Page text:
Connected to Nature: A Reclaimed Wood Home in Charlotte, North Carolina

Built by green design firm William McDonough + Partners, this rustic "home in the woods" creates the feeling of being outdoors though use of natural materials and lighting.

| August 2011 Web

Charlotte home facade

The facade’s stone base is echoed in the gravel landscaping by Nelson Byrd Woltz Landscape Architects.

Photo By Philip Beaurline/Courtesy Princeton Architectural Press

The following is an excerpt from "The Green House: New Directions in Sustainable Architecture" by Alanna Stang and Christopher Hawthorne (Princeton Architectural Press, 2005). The excerpt is from the section "Suburb." 

Charlotte, North Carolina, a banking center and one of the fastest growing cities in the southern United States over the last couple of decades, has a population of more than half a million. But you’d never know it from looking at the five acre piece of land for which the Charlottesville, Virginia firm William McDonough + Partners — long a leader of the green design movement — designed this two-story, three-bedroom house. Though the house sits within the Charlotte city limits, its rustic exterior finishes and sprawling, leafy grounds make it seem much further removed from urban life than the twenty miles that separate it from the heart of downtown.

“The site is essentially a hundred-year-old forest,” says Allison Ewing, the McDonough + Partners architect who led the design team. The property is dominated by stands of loblolly, or yellow southern pine trees, which grow thin and tall — up to 100 feet, in some cases. On this site, they’ve woven their branches together over time to form canopies that provide shade and an always-shifting variety of light patterns.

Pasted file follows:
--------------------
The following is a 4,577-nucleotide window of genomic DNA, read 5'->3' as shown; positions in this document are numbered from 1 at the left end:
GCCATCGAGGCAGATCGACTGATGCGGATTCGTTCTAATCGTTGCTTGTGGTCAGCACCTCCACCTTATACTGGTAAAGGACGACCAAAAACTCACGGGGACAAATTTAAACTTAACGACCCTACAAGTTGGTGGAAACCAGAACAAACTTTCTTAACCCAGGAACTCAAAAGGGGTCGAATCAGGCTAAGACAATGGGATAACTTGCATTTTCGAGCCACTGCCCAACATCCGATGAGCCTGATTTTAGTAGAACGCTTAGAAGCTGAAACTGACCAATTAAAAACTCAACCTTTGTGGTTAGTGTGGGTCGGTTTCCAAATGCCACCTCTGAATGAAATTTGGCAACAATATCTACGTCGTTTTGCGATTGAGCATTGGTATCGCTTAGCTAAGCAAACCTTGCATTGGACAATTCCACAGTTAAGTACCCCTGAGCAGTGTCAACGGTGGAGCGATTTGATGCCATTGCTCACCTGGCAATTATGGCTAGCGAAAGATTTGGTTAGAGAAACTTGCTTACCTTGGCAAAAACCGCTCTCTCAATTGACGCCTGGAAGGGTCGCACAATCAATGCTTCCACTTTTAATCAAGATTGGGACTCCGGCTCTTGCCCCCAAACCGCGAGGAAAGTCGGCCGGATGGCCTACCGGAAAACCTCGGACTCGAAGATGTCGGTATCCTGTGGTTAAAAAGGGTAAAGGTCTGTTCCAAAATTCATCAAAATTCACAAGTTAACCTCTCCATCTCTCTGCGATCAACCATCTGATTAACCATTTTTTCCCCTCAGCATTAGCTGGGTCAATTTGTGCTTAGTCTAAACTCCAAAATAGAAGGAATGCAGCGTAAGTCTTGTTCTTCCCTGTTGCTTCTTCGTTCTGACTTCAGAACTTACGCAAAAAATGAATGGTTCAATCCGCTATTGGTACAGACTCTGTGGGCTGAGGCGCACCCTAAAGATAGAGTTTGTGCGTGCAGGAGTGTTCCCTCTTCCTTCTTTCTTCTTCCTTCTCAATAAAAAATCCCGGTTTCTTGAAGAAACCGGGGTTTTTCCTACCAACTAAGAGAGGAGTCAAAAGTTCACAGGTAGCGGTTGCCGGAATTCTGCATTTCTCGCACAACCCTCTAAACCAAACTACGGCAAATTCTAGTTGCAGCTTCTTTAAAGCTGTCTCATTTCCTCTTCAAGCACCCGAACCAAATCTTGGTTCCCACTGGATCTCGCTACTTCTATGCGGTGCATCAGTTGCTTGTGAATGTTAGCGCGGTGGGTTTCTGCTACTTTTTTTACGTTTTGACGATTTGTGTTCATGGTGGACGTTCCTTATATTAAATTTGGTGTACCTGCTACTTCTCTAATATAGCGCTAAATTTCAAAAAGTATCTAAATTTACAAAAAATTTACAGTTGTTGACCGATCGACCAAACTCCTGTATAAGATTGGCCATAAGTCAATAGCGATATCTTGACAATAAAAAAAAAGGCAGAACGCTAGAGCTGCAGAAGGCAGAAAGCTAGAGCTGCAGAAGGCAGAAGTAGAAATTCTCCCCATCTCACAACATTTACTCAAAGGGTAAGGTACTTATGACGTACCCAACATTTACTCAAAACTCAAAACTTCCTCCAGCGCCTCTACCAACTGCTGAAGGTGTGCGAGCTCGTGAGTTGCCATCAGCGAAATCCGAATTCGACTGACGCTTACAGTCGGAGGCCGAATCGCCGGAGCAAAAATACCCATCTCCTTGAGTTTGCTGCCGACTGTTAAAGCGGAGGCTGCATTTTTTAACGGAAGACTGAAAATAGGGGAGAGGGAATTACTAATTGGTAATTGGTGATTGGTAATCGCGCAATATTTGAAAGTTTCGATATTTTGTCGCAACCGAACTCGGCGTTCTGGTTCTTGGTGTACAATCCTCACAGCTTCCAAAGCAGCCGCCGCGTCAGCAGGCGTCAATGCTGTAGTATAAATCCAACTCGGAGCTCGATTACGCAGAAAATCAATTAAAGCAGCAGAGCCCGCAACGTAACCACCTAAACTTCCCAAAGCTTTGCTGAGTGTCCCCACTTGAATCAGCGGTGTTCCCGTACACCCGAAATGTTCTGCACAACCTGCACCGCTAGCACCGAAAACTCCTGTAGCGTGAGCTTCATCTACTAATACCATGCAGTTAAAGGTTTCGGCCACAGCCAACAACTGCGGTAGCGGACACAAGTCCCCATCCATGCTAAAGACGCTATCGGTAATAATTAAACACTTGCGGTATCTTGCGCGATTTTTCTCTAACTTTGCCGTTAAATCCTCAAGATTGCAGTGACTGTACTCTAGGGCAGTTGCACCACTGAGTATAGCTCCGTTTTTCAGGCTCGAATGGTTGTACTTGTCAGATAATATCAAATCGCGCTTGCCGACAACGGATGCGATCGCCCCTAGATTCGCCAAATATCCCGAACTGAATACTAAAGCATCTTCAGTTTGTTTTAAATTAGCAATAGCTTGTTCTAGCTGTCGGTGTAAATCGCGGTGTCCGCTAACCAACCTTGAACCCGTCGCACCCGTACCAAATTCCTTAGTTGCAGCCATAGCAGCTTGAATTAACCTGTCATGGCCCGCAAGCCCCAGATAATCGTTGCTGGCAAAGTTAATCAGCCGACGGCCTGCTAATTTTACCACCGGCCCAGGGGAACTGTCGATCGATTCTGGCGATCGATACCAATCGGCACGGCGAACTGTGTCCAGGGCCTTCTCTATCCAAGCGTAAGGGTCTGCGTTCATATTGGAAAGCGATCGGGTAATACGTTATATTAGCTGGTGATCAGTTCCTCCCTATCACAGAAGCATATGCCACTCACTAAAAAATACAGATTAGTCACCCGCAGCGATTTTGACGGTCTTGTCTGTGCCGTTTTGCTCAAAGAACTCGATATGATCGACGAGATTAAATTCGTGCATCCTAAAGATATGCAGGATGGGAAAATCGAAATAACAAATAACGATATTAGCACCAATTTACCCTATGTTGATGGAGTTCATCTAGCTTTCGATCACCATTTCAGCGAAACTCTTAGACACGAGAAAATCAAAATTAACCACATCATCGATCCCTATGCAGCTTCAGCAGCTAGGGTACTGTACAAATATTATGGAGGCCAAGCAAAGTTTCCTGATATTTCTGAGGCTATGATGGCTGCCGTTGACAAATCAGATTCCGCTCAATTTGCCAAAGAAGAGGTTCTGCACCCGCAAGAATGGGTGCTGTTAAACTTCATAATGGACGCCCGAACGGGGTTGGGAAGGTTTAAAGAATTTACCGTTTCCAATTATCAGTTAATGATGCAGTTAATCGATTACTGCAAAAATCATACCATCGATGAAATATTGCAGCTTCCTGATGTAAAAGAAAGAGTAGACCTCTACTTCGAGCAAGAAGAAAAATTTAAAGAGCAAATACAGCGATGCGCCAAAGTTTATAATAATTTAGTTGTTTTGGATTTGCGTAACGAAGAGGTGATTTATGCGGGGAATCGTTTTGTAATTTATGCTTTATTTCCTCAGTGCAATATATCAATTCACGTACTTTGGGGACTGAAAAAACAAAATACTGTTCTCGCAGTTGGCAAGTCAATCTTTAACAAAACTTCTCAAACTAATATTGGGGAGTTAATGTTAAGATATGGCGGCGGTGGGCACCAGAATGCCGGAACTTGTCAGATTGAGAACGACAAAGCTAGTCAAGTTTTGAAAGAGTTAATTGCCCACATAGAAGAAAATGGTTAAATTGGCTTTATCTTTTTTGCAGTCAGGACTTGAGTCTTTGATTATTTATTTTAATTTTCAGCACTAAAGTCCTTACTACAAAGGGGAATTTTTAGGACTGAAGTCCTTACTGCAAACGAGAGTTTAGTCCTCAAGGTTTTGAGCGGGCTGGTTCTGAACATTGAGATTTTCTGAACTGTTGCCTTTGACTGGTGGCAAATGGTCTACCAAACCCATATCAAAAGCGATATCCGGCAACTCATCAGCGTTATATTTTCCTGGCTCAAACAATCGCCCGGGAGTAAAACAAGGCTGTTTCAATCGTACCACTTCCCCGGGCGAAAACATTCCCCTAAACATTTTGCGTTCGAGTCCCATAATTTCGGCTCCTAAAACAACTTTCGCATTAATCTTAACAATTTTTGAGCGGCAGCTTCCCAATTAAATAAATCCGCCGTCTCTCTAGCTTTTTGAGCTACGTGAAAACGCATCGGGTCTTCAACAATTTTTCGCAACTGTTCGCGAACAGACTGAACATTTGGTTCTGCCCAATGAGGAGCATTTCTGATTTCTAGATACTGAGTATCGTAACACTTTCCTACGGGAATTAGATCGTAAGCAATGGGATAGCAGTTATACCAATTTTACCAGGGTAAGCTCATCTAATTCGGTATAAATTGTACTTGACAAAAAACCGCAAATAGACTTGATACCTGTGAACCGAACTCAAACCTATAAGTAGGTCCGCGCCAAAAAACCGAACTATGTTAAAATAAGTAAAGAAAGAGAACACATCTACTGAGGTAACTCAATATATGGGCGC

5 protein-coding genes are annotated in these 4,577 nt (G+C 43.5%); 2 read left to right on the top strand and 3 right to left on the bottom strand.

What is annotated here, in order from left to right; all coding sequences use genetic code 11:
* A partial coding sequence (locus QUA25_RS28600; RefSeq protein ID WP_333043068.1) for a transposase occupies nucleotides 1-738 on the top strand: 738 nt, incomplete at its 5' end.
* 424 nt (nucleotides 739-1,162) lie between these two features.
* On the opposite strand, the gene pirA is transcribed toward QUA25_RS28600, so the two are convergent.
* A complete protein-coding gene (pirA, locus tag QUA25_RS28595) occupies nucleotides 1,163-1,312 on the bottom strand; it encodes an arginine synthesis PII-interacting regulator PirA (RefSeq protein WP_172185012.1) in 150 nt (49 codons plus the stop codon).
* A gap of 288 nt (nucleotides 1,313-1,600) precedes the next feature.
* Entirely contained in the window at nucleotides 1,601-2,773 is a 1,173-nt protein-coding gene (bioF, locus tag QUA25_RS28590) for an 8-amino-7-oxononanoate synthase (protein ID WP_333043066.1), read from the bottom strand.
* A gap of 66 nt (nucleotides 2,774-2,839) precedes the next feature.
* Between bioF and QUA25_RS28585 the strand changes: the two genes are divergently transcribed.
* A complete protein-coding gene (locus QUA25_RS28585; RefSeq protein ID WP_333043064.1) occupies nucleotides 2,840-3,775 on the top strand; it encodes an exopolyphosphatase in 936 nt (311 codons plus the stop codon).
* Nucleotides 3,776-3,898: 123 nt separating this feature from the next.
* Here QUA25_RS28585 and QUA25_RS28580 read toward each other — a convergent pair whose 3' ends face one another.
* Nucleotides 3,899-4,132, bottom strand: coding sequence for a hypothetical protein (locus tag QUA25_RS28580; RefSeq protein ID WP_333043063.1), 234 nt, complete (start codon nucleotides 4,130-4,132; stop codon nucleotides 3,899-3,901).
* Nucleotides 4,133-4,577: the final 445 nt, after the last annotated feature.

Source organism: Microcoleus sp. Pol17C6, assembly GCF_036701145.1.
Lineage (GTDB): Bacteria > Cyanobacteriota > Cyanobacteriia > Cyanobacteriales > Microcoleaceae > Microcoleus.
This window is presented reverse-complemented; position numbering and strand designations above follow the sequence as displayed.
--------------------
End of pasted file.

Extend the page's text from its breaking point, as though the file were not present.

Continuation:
“We asked the client when they hired us to get a survey done,” Ewing adds. “Not just the site contours but a real tree survey. That identified the key, really beautiful trees we wanted to design around.”

Positioning the house along axes already defined by the existing trees was the firm’s first step in defining sustainability on this particular project. “Bill talks all the time about how and when we become indigenous to place, native to place, ourselves,” Ewing says, referring to William McDonough, the firm’s founder. In addition to running his thirty-person firm, McDonough is a noted author and frequent lecturer on sustainability and a partner in the design and consulting firm MBDC, which advises companies, including multinational corporations such as Ford, about how to design and produce without waste, or according to the principals of what he has termed “cradle to cradle” design.

For the Charlotte house, it wasn’t just a matter of knocking down as few trees as possible during the construction process. The architects aimed, from the outset, to create interior spaces that would mimic the experience of standing outdoors on the site. They also designed a vaulted roof above the main living areas to suggest the expansive sense of a canopy rising above.

elderberry, echinacea, bee hive


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